Disgruntled, they approach the first full spring moon for advice. Birds of all shapes and sizes attend the meeting. Everyone except Peacock. He arrives on the scene late, to find his friends covered with warm, colorful feathers. “Look at Peacock! He’s still naked!” All the birds stare at poor Peacock trembling in the cold night air. What will Peacock and his friends do? Find out in this beautiful and charming pourquoi story about kindness.
Award-winning author Jacqueline Jules blends folktale motifs from around the world to offer an original explanation for why the peacock has such beautiful feathers. An appendix provides more information about peacocks. Helen Cann’s stunning illustrations give young readers fun opportunities to identify the colors and plant life of spring. Feathers for Peacock is a gently humorous tale of generosity and friendship.
|Product dimensions:||8.20(w) x 10.10(h) x 0.50(d)|
|Age Range:||4 - 8 Years|
About the Author
Helen Cann’s illustrations have graced the pages of almost thirty books.She has won several international awards,including theNautilus Award and Junior Library Guild Award for Little LeapForward and New York’s Bank Street College award for Brigid’sCloak.Her books have been exhibited around the world.She loves to travel and has seen the Northern Lights, slept in an igloo, eaten reindeer with Sami herders, and journeyed 1,300 miles in a sailing boat across the North Atlantic searching for whales. Having painted in studios of all shapes and sizes, she now stirs up inspiration above the sugary smells of a milkshake shop in seaside Brighton, UK.
Most Helpful Customer Reviews
Many peoples and cultures have legends about birds and how they got their wings, or their chirp, or their feathers. It is interesting to read or hear these stories that have been passed down from generation to generation throughout the centuries. In Feathers for Peacock we have an original story by a contemporary author, Jacqueline Jules, and beautifully illustrated by Helen Cann. It is not a folk-tale but it reads like one. Ms. Jules has created her own story. In the back of the book she also shares some fun facts about peacocks. Now about the book.... The story opens back when all the birds had no feathers and they were all sad. And then the moon helped and they all got beautiful feathers...... except...... Peacock. And he was sad. When Moon saw he was so sad and the other birds as well, they all joined in sharing feathers of their own (not Moon, of course) so Peacock could have feathers. But they were a messy mess of feathers. Then Moon said he'd fix it. Peacock got his feathers and was proud and happy. The others had been kind and had shared. The legend type of story is gentle and sweet and will teach valuable lessons to little ones with whom the book is shared. This lovely book will be a good addition to school and home libraries. I received a complimentary copy to facilitate this review. I was not compensated.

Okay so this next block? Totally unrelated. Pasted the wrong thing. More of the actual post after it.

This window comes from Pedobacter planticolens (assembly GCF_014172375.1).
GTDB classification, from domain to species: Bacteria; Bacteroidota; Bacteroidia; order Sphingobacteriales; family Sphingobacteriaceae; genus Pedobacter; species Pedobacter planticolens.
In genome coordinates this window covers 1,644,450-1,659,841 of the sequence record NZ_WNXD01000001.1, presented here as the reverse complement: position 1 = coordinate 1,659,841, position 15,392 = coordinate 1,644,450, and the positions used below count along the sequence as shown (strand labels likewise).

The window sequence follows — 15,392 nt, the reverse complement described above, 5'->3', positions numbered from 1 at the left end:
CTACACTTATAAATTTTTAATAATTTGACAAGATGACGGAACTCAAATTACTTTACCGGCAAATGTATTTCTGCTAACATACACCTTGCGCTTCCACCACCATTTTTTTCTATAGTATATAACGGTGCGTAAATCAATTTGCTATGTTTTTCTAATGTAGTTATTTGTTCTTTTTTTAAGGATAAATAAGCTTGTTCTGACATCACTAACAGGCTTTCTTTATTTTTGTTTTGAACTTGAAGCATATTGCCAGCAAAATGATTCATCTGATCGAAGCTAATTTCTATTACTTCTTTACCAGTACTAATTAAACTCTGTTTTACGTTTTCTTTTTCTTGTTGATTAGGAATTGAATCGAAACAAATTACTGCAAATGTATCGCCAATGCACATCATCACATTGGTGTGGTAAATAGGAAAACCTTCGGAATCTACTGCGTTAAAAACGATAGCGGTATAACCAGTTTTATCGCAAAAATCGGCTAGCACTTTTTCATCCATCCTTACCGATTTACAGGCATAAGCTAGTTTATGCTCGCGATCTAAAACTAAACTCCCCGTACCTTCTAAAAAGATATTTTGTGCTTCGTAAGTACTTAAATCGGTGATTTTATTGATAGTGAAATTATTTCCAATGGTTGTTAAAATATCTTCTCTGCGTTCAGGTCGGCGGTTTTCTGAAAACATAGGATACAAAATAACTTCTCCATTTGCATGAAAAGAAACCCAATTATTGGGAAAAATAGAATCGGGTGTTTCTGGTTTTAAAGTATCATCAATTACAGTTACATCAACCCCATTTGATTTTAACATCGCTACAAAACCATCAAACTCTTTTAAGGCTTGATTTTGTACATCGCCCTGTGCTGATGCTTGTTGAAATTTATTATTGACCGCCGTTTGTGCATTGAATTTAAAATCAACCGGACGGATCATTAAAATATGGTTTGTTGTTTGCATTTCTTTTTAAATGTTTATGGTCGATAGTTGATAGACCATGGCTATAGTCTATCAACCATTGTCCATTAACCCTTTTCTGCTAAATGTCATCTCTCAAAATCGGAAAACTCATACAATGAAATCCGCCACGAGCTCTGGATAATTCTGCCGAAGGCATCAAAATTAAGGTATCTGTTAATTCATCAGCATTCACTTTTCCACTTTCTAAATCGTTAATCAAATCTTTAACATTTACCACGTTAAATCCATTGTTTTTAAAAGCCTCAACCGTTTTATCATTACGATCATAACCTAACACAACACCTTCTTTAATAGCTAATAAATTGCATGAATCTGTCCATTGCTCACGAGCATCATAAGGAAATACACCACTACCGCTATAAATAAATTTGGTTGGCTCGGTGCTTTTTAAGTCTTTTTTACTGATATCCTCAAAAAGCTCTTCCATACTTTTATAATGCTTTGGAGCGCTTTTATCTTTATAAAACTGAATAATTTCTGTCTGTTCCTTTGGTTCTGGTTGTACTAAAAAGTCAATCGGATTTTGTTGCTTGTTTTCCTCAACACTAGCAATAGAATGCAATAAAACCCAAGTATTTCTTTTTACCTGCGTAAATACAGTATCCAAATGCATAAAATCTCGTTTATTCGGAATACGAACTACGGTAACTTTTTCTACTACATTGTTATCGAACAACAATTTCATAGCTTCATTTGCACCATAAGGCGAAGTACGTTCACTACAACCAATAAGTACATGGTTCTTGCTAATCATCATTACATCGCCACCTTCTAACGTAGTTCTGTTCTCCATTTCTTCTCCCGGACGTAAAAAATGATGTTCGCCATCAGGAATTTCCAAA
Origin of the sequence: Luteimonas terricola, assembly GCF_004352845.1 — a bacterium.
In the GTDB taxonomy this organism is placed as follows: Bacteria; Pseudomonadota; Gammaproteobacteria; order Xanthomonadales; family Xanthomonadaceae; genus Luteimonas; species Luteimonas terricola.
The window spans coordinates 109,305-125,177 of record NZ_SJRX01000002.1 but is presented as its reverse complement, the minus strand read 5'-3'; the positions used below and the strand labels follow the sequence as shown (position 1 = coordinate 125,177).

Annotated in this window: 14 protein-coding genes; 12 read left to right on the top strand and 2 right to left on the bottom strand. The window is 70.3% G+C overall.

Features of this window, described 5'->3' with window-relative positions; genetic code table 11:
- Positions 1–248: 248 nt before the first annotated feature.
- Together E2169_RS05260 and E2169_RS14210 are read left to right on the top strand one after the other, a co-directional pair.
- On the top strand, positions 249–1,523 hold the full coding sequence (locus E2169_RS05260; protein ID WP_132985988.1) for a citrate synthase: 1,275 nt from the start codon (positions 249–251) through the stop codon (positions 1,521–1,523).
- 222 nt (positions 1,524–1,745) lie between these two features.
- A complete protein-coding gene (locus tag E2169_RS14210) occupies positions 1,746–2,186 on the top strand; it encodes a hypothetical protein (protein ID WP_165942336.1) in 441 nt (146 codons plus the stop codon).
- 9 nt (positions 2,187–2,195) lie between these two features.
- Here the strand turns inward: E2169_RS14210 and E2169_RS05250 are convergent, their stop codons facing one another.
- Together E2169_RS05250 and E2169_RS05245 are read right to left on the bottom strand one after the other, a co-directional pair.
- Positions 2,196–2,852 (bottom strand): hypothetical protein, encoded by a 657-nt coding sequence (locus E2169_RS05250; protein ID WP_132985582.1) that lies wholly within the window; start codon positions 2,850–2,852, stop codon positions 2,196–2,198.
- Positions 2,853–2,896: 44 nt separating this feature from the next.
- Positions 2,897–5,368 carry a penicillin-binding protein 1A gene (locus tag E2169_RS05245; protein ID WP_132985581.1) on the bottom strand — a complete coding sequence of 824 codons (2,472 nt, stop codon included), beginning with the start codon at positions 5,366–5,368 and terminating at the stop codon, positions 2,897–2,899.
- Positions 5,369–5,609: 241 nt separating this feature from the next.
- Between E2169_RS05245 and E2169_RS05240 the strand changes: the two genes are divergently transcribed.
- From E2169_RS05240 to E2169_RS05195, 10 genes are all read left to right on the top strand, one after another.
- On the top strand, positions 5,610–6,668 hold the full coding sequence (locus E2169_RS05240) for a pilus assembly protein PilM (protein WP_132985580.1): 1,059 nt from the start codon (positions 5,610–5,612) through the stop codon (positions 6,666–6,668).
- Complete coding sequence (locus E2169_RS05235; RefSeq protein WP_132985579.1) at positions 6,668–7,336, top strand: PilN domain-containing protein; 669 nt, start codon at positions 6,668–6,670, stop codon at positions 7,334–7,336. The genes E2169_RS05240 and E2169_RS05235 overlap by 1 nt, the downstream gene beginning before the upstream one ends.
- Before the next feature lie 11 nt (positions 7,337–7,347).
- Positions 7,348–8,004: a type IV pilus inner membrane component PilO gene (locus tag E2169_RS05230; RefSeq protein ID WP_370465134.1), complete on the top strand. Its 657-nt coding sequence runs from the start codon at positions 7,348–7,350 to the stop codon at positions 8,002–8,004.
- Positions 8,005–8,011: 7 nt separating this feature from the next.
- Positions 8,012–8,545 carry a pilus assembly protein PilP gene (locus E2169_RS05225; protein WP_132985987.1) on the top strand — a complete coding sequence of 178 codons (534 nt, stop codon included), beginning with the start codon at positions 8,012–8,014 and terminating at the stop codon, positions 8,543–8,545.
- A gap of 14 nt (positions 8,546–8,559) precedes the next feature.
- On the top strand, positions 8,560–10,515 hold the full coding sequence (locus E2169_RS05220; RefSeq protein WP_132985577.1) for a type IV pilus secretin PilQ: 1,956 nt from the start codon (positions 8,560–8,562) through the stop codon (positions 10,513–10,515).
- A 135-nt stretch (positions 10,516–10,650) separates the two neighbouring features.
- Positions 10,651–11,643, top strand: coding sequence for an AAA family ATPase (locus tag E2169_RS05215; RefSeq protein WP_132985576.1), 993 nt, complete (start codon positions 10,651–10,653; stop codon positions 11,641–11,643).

Are you looking for a way to teach your small children about being kind to others? Then this book will be the one to get for them. It tells a story of how birds started out with no feathers. They hid underground to stay warm and all came out in the morning except the peacock. They birds spoke with the moon when it was full and were told how to get clothed. Every kind of bird did except the peacock. He finally awoke when he heard the other partying. They all noticed and tried to help by each giving peacock a feather. It was a mess. The moon noticed and sent moonbeams to help. The moral is if we all work together, we can accomplish the task. "I received a free or discounted product in exchange for providing an unbiased review."
The peacock, with his multicolored tail, is a perfect subject for Jacqueline Jules’ children’s story, and a delightful study for Helen Cann’s illustrations. Naked and featherless, he hides with other birds through the winter’s cold and longs for clothes. But the way this peacock gets his robes is pleasingly different, as the author tells an enjoyable story of friends helping friends, mess turned to success, and kindness proving more important than superficial beauty. The lesson is wise for children and adults, and the writing is simple and clear, with large text, smooth sentences, and pleasingly natural dialog. Bright illustrations fit and add to the story beautifully, from recognizable naked birds to the curiously stylized moon and a feathery jumble. Intriguingly imaginative, the story and images invite small children to pore over nature and guess what colors might have come from where. Then an enjoyable afterword details the facts about real peacocks to inspire continuing interest. Wholly new, but warmly flavored with the sense of world-wide myths, Feathers for a Peacock is a fun, wise story that begs to be read aloud, with illustrations to delight at every visit – highly recommended. Disclosure: I was given a copy by the publisher and I offer my honest review.